Another recent example of poor crisis management planning was illustrated by Mark Zuckerberg, CEO of Meta (formerly Facebook) in 2021, when employees and whistleblowers went public with evidence that the platform harms children. Zuckerberg did the one thing no one should do during a crisis—he ignored it.

Rather than taking responsibility or committing to looking into the matter, Zuckerberg shifted blame and accused the media of conducting a smear campaign. This brought additional negative media attention. Even after rebranding Facebook to Meta and attempting to direct focus to the company’s newest project, the Metaverse, the stain on the brand’s—and Zuckerberg’s—reputation remains.

Crisis Management Success Stories

In stark contrast, companies with effective crisis management skills have avoided some potentially business-crushing disasters.

Johnson & Johnson

One prime example occurred in 1982 when seven people died after taking cyanide-laced capsules of Extra Strength Tylenol. Experts predicted that Johnson & Johnson, the medicine’s manufacturer, would never recover from the incident. But the company’s response was pitch-perfect.

Then-CEO James Burke ordered the immediate recall and free replacement of 31 million bottles of Tylenol. He also began working with the U.S. Food and Drug Administration (FDA) to develop tamper-proof packaging for future sale. During the process, he communicated frequently with the public and was completely open and forthright about all developments. Thanks to Burke’s leadership, Johnson & Johnson not only weathered the storm—it earned the public’s trust and thrived.

Southwest Airlines

Johnson & Johnson didn’t have to consider social media, which did not yet exist during the Tylenol crisis. For an example of successful social media crisis management, Southwest Airlines’ handling of a tragic 2018 incident is often cited.

When an airplane’s window broke during a flight, killing a passenger, other passengers shared the images and information on various platforms. Southwest immediately put a social media team in place to monitor and respond to these communications. The airline also quickly changed its online imagery, website, and marketing efforts.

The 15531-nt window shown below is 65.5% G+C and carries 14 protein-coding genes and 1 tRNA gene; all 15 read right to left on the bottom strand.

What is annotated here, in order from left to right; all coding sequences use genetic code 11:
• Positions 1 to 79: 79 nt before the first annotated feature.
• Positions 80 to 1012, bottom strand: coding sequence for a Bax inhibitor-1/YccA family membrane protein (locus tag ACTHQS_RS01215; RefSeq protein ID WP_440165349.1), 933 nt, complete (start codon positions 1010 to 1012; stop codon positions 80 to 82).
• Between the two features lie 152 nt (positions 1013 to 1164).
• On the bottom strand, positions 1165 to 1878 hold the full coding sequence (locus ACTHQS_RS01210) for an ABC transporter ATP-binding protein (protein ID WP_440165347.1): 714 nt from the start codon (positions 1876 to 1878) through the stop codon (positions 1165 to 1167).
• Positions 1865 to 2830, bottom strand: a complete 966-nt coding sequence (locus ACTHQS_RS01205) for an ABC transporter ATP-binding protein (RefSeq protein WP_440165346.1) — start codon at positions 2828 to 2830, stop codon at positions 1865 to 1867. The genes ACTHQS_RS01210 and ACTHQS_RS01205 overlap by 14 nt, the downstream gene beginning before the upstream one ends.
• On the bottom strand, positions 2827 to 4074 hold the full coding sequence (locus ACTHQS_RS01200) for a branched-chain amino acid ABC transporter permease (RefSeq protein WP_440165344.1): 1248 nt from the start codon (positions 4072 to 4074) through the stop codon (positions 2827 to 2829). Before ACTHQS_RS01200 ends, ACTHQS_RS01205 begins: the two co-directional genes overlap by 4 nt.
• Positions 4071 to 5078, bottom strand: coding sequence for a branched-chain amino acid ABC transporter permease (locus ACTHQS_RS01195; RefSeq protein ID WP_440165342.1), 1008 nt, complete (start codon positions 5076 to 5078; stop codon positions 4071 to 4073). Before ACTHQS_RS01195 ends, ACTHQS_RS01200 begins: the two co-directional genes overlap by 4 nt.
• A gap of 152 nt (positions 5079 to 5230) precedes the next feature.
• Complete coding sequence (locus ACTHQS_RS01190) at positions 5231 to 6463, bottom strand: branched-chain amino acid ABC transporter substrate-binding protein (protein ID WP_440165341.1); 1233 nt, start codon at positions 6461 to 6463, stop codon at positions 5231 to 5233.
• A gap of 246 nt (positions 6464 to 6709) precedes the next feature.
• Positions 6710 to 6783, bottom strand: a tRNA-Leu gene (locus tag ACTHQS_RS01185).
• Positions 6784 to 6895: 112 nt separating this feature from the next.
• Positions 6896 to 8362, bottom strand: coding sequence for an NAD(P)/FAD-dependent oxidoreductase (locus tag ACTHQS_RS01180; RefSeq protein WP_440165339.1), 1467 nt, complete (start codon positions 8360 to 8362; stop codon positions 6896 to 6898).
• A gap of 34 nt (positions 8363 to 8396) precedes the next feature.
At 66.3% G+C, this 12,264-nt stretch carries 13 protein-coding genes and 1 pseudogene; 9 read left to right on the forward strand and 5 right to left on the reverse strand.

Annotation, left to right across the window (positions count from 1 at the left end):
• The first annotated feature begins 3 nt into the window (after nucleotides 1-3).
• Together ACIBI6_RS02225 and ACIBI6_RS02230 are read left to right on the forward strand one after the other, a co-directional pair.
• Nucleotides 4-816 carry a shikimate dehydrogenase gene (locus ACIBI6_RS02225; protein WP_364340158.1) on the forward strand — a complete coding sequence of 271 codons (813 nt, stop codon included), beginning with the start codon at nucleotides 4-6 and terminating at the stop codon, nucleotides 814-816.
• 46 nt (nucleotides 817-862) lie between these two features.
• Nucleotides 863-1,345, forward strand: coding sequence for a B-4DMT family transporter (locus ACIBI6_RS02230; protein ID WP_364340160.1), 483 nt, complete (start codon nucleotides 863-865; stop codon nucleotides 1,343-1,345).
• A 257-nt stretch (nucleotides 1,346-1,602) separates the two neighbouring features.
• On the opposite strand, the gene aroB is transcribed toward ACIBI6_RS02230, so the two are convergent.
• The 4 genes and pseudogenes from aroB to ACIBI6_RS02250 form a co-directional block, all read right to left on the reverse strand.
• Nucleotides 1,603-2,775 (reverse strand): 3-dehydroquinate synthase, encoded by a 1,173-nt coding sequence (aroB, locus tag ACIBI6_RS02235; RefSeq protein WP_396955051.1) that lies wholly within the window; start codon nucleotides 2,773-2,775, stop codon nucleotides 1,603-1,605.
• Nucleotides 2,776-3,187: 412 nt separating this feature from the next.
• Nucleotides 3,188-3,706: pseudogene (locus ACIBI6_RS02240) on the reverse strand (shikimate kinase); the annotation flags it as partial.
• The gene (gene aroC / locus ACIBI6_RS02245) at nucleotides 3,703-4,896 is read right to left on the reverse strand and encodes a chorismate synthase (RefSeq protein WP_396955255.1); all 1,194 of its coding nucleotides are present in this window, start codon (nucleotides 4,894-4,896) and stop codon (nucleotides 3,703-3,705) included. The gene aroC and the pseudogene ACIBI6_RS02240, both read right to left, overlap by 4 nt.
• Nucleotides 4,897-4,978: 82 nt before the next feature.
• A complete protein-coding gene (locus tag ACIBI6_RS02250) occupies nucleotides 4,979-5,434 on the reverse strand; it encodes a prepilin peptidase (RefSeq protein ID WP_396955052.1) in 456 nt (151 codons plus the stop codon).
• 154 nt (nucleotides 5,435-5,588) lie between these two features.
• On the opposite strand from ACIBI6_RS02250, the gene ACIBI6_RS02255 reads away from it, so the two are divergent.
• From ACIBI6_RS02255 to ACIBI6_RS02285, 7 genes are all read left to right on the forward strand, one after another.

The organization sent a loud, clear message that it was devastated by the disaster and concerned about its customers—and it was heard. Instead of being attacked for negligence or poor maintenance, the airline was praised and respected for its response.

Procter & Gamble

Another recent example of successful crisis management comes from Procter & Gamble, producers of Tide laundry detergent. After complaints that their Tide POD products could be confused for candy, a viral “Tide POD Challenge” swept YouTube in 2017, with people posting videos of themselves ingesting the pods.

Tide promptly responded, developing an ad campaign with Super Bowl champion Rob Gronkowski. The spot directly addressed the problem and used Gronkowski’s celebrity to communicate the dangers of consuming the product. Tide also made its product warnings more pronounced and made the packaging more difficult for children to access. Rather than shy away from the issue or blame the consumer, Procter & Gamble faced the problem head-on.

Learn How to Address Critical Business Challenges With an Executive MBA

A crisis management plan can be critical to preserving a business’s image, brand, and continued success. The right education can help you learn how to develop crisis management strategies that are valued by the business world, as professionals with these problem-solving skills will continue to be in high demand.

Washington State University’s Carson College of Business delivers one of the top-ranked executive MBA programs in the nation. The WSU Online Executive MBA curriculum is designed to equip students with the tactics, knowledge, skills, strategies, and other MBA resources utilized by today’s high-profile business leaders.

For more information, visit the WSU Executive MBA Online page.



Recommended Readings

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How an MBA Curriculum Prepares Students for the Workplace

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CNN Money, “United Airlines Shows How to Make a PR Crisis a Total Disaster”

Forbes, “Great Crisis Management Is Counterintuitive: That’s Why Boeing, Wells Fargo Are Getting It So Wrong”

Inc., “7 Critical Steps to Crisis Management”

Investopedia, “Crisis Management”

The Hill, “Best and Worst Crisis Management in 2021”

The New York Times, “Tylenol Made a Hero of Johnson & Johnson: The Recall That Started Them All”, “Crisis Management & Communication – 7 Steps to Control a Crisis”

Right Attitudes, “Tylenol Made a Hero of Johnson & Johnson: A Timeless Crisis Management Case Study”

Smartsheet, “Step-by-Step Guide to Writing a Crisis Management Plan”

Sprout Social, “5 Successful Crisis Communication Examples Brands Can Learn From”

Time, “Oil Spill: Goodbye, Mr. Hayward”